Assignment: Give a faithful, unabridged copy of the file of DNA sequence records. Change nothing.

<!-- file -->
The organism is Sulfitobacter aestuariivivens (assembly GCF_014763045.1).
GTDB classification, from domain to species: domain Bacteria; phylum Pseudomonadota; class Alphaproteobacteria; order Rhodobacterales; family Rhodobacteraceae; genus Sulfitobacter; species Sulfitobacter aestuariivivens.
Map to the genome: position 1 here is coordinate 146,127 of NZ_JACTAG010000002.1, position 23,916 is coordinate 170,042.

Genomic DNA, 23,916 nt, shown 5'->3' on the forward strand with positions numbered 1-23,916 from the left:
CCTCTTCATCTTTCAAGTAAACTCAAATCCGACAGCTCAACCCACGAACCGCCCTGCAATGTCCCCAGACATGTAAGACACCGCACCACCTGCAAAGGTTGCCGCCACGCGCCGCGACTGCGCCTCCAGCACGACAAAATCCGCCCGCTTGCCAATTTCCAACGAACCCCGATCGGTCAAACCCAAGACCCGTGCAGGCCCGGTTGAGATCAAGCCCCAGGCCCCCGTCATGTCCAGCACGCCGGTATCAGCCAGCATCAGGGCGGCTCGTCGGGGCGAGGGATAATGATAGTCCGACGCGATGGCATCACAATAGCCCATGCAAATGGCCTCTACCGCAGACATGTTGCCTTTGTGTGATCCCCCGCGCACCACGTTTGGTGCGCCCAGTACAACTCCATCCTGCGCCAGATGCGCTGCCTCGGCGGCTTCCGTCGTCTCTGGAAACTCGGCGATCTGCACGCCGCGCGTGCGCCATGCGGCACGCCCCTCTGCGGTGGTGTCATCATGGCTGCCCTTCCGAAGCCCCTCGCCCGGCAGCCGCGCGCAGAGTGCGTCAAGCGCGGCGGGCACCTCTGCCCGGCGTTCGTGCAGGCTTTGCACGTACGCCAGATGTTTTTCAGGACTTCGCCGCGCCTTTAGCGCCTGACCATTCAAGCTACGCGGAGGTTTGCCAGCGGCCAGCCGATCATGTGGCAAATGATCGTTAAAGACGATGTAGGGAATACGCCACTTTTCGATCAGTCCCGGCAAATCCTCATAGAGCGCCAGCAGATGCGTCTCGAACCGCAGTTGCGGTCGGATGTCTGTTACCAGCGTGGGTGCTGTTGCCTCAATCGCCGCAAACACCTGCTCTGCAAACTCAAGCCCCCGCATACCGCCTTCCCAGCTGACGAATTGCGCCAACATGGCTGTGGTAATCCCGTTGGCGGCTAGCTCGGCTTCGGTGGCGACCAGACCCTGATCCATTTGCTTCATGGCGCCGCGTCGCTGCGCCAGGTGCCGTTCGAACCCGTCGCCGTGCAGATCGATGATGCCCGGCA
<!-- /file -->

The organism is Sulfitobacter aestuariivivens (assembly GCF_014763045.1).
GTDB classification, from domain to species: domain Bacteria; phylum Pseudomonadota; class Alphaproteobacteria; order Rhodobacterales; family Rhodobacteraceae; genus Sulfitobacter; species Sulfitobacter aestuariivivens.
Map to the genome: position 1 here is coordinate 146,127 of NZ_JACTAG010000002.1, position 23,916 is coordinate 170,042.

Genomic DNA, 23,916 nt, shown 5'->3' on the forward strand with positions numbered 1-23,916 from the left:
CCTCTTCATCTTTCAAGTAAACTCAAATCCGACAGCTCAACCCACGAACCGCCCTGCAATGTCCCCAGACATGTAAGACACCGCACCACCTGCAAAGGTTGCCGCCACGCGCCGCGACTGCGCCTCCAGCACGACAAAATCCGCCCGCTTGCCAATTTCCAACGAACCCCGATCGGTCAAACCCAAGACCCGTGCAGGCCCGGTTGAGATCAAGCCCCAGGCCCCCGTCATGTCCAGCACGCCGGTATCAGCCAGCATCAGGGCGGCTCGTCGGGGCGAGGGATAATGATAGTCCGACGCGATGGCATCACAATAGCCCATGCAAATGGCCTCTACCGCAGACATGTTGCCTTTGTGTGATCCCCCGCGCACCACGTTTGGTGCGCCCAGTACAACTCCATCCTGCGCCAGATGCGCTGCCTCGGCGGCTTCCGTCGTCTCTGGAAACTCGGCGATCTGCACGCCGCGCGTGCGCCATGCGGCACGCCCCTCTGCGGTGGTGTCATCATGGCTGCCCTTCCGAAGCCCCTCGCCCGGCAGCCGCGCGCAGAGTGCGTCAAGCGCGGCGGGCACCTCTGCCCGGCGTTCGTGCAGGCTTTGCACGTACGCCAGATGTTTTTCAGGACTTCGCCGCGCCTTTAGCGCCTGACCATTCAAGCTACGCGGAGGTTTGCCAGCGGCCAGCCGATCATGTGGCAAATGATCGTTAAAGACGATGTAGGGAATACGCCACTTTTCGATCAGTCCCGGCAAATCCTCATAGAGCGCCAGCAGATGCGTCTCGAACCGCAGTTGCGGTCGGATGTCTGTTACCAGCGTGGGTGCTGTTGCCTCAATCGCCGCAAACACCTGCTCTGCAAACTCAAGCCCCCGCATACCGCCTTCCCAGCTGACGAATTGCGCCAACATGGCTGTGGTAATCCCGTTGGCGGCTAGCTCGGCTTCGGTGGCGACCAGACCCTGATCCATTTGCTTCATGGCGCCGCGTCGCTGCGCCAGGTGCCGTTCGAACCCGTCGCCGTGCAGATCGATGATGCCCGGCA